What do women want? That's a question for the ages. What do women want from their employers? That, on the other hand, is pretty easy to answer—so easy, in fact, that it can be summed up in five charts.
Today, the founders of Fairygodboss, an online community where women share information about current or former employers, presented findings from an analysis of 5,000 responses of female employees at an event during the World Economic Forum's annual gathering in Davos, Switzerland.
"This [analysis] hones in specifically on the satisfaction metric," explains Romy Newman, a co-founder of Fairygodboss. "We believe satisfaction is linked to retention, and so this goes to show that there is a real ROI for women's initiatives," she says.
Perhaps the most interesting of the findings is the link between how many weeks of maternity leave an employee takes and her job satisfaction. Two-thirds of women who take 12 or more weeks of leave are satisfied or very satisfied with their jobs. "This is such a strong statement in favor of leave," says Newman.
While the other findings aren't exactly shocking, they do illustrate the power of policies that value employees's non-work commitments. A full 78% of women who believe they have a good level of work-life balance are extremely satisfied with their jobs, while 93% of women who have poor work-life balance are extremely unsatisfied.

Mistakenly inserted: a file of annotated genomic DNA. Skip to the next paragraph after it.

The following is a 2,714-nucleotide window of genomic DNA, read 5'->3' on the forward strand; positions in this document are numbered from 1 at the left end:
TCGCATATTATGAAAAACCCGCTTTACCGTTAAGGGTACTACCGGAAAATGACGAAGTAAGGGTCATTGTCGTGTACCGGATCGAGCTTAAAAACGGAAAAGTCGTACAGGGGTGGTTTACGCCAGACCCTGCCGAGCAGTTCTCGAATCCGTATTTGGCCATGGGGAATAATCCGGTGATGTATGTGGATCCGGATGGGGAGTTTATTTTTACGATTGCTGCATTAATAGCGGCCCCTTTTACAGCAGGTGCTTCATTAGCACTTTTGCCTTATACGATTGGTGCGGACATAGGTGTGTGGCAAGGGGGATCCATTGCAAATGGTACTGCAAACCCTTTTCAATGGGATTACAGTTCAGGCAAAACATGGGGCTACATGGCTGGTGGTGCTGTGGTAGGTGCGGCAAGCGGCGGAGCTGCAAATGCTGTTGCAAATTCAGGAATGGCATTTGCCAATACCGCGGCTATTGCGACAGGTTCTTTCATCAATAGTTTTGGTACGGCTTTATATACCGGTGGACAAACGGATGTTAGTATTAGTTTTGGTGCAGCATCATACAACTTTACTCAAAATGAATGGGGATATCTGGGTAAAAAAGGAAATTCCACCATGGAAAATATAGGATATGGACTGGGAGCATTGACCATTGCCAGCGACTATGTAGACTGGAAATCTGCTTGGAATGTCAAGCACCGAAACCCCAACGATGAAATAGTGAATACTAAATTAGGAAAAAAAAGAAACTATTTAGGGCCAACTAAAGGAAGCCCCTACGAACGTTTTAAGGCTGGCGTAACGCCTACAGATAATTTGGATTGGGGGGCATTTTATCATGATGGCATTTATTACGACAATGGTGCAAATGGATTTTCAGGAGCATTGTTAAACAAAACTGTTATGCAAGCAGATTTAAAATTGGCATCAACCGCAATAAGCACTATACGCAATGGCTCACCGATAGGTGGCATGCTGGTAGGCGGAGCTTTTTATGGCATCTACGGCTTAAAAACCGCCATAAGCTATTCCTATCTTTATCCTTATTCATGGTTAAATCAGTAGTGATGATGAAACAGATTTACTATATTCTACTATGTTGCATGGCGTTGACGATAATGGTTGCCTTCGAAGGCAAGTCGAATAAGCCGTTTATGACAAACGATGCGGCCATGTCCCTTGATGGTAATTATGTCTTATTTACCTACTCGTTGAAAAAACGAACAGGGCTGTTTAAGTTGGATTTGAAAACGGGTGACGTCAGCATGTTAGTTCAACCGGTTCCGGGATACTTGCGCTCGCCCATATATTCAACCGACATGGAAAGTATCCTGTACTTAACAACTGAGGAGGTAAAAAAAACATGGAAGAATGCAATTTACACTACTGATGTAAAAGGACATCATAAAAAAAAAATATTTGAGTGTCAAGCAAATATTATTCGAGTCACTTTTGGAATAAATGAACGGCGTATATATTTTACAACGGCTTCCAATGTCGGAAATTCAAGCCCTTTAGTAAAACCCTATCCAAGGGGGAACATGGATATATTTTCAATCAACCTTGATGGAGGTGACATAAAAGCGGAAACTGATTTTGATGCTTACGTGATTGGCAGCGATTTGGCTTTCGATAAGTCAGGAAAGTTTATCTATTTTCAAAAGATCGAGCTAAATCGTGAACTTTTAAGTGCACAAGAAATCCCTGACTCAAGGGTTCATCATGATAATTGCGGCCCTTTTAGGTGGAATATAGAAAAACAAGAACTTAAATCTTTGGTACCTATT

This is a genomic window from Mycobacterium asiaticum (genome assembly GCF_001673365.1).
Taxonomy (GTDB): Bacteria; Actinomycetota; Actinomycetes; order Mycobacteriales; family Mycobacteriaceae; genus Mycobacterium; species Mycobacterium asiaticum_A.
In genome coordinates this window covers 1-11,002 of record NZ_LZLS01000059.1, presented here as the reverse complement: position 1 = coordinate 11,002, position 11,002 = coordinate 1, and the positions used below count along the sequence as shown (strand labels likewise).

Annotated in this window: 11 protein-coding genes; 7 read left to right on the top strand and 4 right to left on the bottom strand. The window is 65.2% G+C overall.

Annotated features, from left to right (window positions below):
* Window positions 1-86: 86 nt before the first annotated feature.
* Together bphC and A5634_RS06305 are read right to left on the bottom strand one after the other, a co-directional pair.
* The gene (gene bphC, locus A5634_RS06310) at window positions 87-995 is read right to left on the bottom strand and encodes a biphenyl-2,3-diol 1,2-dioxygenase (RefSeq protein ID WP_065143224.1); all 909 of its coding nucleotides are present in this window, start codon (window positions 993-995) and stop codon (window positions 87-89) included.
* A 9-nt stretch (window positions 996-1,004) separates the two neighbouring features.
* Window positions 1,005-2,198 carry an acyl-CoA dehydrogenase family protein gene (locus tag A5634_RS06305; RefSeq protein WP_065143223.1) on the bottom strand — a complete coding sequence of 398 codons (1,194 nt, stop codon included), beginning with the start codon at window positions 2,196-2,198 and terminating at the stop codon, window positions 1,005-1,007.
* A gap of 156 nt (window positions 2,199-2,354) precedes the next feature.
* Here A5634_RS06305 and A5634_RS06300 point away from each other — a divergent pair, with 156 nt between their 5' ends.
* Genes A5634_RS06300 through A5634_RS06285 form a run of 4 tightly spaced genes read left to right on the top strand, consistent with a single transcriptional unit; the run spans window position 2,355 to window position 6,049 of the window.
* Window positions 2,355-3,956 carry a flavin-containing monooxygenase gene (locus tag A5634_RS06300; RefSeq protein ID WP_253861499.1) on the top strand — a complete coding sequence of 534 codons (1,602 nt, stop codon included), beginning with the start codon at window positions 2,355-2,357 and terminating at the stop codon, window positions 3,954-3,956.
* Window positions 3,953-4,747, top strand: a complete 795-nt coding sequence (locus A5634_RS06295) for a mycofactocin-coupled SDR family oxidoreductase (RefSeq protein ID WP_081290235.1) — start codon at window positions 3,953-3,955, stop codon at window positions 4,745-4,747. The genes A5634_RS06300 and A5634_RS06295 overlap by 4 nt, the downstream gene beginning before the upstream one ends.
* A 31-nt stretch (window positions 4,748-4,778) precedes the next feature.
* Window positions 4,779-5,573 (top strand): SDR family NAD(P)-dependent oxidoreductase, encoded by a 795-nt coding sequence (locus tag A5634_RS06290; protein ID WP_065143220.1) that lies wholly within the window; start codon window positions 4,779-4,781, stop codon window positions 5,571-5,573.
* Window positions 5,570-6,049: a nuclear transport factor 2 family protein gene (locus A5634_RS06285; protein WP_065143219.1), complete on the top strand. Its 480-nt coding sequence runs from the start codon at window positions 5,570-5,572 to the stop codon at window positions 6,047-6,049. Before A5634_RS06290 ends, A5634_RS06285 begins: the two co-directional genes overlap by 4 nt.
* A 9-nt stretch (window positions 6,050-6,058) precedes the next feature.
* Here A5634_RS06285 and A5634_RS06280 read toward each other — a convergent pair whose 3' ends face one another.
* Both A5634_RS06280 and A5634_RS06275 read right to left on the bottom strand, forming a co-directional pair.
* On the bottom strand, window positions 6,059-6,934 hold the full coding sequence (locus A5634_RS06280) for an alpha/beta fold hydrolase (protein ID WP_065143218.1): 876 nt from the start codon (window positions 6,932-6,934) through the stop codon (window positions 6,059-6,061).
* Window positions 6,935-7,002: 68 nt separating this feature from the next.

Similarly, 83% of women who say they work in a family-friendly environment are extremely satisfied at their job.
In addition to policies that promote more time spent with family, women care deeply about gender equality in the workplace. Of the women who are extremely satisfied at work, 86% believe their employers provide equal opportunities for both men and women.
One major way employers can prove their commitment to gender equality is by promoting women into senior leadership: 80% of women who believe their workplace is fair to both genders also say that their company's management structure is gender diverse.
Nearly half of these responses belonged to women between the ages of 25 and 34, and a third were by women who make between $50,000 and $100,000 per year, making it representative of just a small slice of the female demographic. However, Newman argues that even this is enough of an argument for policies that support women in the workplace.
"Companies might ask, 'Are all these initiatives worth the money?' Well, the answer is a resounding yes," says Newman.